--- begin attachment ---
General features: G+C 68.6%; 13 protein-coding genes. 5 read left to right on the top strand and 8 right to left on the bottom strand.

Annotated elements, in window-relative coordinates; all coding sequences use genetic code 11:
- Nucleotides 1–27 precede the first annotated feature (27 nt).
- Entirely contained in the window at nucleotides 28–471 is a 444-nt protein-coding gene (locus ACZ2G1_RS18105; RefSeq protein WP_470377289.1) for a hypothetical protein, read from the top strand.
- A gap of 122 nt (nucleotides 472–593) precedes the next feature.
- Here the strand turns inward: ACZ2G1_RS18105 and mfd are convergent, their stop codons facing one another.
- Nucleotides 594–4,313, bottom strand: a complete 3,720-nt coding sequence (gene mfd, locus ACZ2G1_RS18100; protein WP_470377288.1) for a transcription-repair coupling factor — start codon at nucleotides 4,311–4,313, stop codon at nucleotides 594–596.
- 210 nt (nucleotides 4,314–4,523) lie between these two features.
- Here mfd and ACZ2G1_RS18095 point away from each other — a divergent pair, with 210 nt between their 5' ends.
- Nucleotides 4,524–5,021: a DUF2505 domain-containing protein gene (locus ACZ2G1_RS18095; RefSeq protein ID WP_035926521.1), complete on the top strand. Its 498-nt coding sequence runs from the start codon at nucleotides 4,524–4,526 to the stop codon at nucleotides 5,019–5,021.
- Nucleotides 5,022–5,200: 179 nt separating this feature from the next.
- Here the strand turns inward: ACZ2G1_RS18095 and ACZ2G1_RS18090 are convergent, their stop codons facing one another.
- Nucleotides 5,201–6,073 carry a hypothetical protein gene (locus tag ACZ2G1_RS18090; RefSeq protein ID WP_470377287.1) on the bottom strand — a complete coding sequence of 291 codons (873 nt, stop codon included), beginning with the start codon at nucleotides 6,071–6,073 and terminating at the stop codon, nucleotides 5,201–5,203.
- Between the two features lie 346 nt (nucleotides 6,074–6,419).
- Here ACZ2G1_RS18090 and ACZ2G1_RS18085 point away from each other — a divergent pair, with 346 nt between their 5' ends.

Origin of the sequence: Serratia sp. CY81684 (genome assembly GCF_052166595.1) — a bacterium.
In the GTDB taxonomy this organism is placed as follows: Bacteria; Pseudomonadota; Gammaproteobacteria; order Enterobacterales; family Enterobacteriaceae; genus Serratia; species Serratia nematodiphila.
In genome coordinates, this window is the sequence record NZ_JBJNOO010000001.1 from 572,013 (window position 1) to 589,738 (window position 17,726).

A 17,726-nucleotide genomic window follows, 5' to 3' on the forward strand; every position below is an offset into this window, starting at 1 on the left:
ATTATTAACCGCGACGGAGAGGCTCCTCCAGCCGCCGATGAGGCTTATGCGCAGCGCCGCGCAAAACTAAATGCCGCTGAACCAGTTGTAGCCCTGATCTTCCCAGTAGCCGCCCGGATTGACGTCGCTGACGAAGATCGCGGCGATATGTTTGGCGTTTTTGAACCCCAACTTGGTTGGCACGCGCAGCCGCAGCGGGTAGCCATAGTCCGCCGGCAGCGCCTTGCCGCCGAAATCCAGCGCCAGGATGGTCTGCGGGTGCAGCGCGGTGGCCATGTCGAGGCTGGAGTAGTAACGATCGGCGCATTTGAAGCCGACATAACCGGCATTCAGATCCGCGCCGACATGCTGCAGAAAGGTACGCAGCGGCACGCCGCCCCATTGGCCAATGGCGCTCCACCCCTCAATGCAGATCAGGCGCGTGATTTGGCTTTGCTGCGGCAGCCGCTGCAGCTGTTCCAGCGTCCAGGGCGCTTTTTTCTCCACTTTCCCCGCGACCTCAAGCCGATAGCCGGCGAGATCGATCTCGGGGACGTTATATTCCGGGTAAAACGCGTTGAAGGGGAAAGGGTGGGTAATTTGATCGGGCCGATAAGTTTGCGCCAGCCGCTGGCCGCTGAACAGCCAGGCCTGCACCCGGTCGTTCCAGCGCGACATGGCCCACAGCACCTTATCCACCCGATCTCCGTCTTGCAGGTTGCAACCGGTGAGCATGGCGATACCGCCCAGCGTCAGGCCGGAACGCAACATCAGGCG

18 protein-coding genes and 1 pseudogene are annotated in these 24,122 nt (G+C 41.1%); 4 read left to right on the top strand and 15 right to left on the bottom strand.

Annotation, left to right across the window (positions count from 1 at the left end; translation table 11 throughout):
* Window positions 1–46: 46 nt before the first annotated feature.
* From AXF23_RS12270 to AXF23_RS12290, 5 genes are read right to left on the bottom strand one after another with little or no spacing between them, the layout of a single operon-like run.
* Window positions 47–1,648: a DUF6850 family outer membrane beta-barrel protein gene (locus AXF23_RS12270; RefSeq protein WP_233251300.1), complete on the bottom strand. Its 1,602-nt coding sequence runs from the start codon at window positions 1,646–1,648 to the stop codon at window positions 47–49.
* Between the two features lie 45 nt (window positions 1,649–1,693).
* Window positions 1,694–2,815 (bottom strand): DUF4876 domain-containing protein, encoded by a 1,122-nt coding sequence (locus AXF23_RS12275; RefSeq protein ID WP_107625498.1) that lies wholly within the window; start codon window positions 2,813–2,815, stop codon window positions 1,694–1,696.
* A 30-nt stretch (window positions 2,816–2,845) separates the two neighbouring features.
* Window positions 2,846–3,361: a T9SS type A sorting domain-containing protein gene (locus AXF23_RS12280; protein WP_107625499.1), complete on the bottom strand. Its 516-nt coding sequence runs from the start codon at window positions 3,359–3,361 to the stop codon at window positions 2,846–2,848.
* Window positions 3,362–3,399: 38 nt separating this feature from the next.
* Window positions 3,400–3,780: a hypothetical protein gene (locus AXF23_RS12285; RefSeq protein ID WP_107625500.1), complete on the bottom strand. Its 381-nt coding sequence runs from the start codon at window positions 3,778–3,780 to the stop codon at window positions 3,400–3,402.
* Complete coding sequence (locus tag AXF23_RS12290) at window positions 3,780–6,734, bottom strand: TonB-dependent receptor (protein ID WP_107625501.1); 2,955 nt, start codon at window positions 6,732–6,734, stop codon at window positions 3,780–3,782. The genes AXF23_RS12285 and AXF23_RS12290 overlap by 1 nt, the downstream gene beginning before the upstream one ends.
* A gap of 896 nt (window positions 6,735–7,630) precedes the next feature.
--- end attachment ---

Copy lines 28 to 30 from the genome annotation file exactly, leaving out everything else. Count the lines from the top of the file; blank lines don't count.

* A 30-nt stretch (window positions 2,816–2,845) separates the two neighbouring features.
* Window positions 2,846–3,361: a T9SS type A sorting domain-containing protein gene (locus AXF23_RS12280; protein WP_107625499.1), complete on the bottom strand. Its 516-nt coding sequence runs from the start codon at window positions 3,359–3,361 to the stop codon at window positions 2,846–2,848.
* Window positions 3,362–3,399: 38 nt separating this feature from the next.